To understand Ms. Marois’ gambit, a more useful comparison is with Europe — in particular, anti-Islamist politicians such as Pim Fortuyn in The Netherlands (who was assassinated in 2002). When Fortuyn called Islam a “backwards culture,” he was denounced as a right-wing fanatic. But in fact, he was a feminist who held all of the fashionable Nordic European positions on drugs and euthanasia. He also was a gay man whose opposition to Islamic religiosity was in large part a reaction to homophobia within Islamic communities. (In one famous televised debate with an imam, Fortuyn made a show of his gayness, until the cleric staged a homophobic meltdown, thereby proving Fortuyn’s point about the perils of multiculturalism.)
Classifying men such as Fortuyn in traditional political terms is impossible for the reasons described above, which is why people still argue about whether Fortuyn was a fascist or a radical progressive. (Perhaps the most apt term might be “right-wing liberal,” which is how Dutch anti-Islamist politician Geert Wilders sometimes is described. The term suggests someone who is willing to use harsh, even authoritarian, tactics to impose a socially liberal template on society.)
These European precedents suggest that Pauline Marois is going to have a difficult time turning her secularism charter into a successful campaign issue, even if polls tell us that many voters don’t much care for turbans and Niqabs. A lack of Muslim integration into mainstream society is a much more serious problem in Europe than in Canada. Yet even in Europe, hardcore opposition to immigrant religious cultures tends to be the domain of semi-respectable third parties, not truly mainstream politicians.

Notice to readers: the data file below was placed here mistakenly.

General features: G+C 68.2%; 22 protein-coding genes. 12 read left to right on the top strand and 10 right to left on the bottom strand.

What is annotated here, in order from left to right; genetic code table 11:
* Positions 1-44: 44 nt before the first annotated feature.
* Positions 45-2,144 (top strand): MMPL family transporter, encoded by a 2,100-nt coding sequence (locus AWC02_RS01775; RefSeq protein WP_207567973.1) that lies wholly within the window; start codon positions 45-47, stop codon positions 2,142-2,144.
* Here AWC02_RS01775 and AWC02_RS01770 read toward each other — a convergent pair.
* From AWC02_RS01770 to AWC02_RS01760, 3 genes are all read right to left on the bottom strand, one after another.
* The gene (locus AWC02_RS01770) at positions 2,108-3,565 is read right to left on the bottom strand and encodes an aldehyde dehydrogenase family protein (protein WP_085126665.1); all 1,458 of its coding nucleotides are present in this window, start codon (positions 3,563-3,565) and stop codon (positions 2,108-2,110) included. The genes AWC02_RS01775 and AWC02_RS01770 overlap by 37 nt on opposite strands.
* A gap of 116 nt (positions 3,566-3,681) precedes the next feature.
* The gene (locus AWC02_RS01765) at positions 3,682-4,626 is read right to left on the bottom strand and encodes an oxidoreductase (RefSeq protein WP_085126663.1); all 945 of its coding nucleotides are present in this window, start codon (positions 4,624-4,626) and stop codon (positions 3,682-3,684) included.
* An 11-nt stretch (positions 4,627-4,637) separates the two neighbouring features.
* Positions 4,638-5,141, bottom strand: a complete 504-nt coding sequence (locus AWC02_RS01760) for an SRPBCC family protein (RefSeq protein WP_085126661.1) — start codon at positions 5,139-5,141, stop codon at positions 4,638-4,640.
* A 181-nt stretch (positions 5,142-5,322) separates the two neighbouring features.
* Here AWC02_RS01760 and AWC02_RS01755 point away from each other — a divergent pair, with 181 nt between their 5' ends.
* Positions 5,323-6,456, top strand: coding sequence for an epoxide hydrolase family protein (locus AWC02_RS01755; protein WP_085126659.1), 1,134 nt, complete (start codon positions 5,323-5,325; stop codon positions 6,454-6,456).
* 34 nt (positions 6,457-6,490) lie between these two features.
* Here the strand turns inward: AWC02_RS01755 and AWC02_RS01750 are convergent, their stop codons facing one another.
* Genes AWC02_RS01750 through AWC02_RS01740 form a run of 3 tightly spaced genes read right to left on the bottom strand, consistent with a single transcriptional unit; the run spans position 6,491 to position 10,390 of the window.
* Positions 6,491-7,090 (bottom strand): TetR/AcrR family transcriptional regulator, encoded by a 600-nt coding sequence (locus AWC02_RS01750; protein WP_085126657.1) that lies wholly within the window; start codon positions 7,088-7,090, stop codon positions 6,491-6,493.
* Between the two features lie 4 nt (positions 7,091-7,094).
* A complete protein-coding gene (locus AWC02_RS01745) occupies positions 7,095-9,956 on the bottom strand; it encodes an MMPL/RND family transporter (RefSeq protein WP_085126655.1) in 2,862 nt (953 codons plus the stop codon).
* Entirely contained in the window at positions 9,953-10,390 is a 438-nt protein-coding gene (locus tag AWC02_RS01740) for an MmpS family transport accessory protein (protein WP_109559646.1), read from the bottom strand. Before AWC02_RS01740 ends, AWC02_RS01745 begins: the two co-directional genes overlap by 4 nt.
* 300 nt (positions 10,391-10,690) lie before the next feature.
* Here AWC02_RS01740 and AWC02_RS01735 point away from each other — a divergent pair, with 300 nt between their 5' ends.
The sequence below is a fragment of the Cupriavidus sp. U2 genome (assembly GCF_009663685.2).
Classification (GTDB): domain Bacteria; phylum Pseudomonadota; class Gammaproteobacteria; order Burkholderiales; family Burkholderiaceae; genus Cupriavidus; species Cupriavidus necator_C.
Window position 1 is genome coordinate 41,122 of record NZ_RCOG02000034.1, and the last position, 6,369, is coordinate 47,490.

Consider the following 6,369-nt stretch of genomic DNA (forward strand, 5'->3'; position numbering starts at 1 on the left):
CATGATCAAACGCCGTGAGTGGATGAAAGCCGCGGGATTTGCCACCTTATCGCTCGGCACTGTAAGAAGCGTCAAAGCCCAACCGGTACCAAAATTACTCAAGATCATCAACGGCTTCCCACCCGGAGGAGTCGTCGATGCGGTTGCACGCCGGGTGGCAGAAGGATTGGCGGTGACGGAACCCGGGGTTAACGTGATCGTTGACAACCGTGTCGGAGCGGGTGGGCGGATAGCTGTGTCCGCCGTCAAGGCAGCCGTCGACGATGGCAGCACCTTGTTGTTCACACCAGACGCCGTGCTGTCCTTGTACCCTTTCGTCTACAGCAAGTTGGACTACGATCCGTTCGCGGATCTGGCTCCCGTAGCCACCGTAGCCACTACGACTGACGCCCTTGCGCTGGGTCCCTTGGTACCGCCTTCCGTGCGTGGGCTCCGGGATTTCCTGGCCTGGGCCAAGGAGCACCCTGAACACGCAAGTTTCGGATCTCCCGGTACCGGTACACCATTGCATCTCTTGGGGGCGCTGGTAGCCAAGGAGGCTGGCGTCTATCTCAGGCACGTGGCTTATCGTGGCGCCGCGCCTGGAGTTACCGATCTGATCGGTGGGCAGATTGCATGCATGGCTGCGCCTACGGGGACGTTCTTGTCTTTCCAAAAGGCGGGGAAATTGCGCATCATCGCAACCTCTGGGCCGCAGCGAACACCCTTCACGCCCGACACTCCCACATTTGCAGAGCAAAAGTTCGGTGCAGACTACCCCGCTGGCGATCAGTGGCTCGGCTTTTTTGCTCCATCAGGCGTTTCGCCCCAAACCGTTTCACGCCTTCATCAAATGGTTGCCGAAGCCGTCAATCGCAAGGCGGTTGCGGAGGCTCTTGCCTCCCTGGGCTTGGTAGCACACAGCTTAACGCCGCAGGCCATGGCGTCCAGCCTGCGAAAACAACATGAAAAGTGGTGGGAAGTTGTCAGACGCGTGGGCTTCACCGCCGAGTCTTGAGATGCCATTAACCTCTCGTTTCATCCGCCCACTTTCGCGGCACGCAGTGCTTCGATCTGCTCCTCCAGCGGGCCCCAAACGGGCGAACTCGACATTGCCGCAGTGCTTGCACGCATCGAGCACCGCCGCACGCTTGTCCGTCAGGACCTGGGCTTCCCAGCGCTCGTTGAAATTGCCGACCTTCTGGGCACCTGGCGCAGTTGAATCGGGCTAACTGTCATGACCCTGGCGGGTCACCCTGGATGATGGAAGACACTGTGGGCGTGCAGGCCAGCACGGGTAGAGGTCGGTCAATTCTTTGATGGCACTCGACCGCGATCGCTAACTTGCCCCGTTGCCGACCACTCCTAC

And the analysis above shows why: Marois’ brand of militant secularism is not a coherent mass phenomenon. Instead, it is awkwardly cobbled together from fragments of the old left, who now prioritize feminism and gay rights over multiculturalism; and fragments from the old right, who now have made peace with the evaporation of religious Christianity, and so embrace a fallback position of prioritizing secular homogeneity over the demands of newly emergent minority religious communities.
If multiculturalism truly were the biggest problem facing Quebec, a skilled politician might be able to take these two factions and meld them into a unified and enduring constituency. But Ms. Marois is not a skilled politician. And Quebecers, with their sub-standard health care and crumbling infrastructure, have a lot more to worry about than day-care workers in Hijabs.
Which is why I say that the chance of the Premier’s secularism charter becoming law, much less carrying her to a majority victory in Quebec’s next election, are slim to none.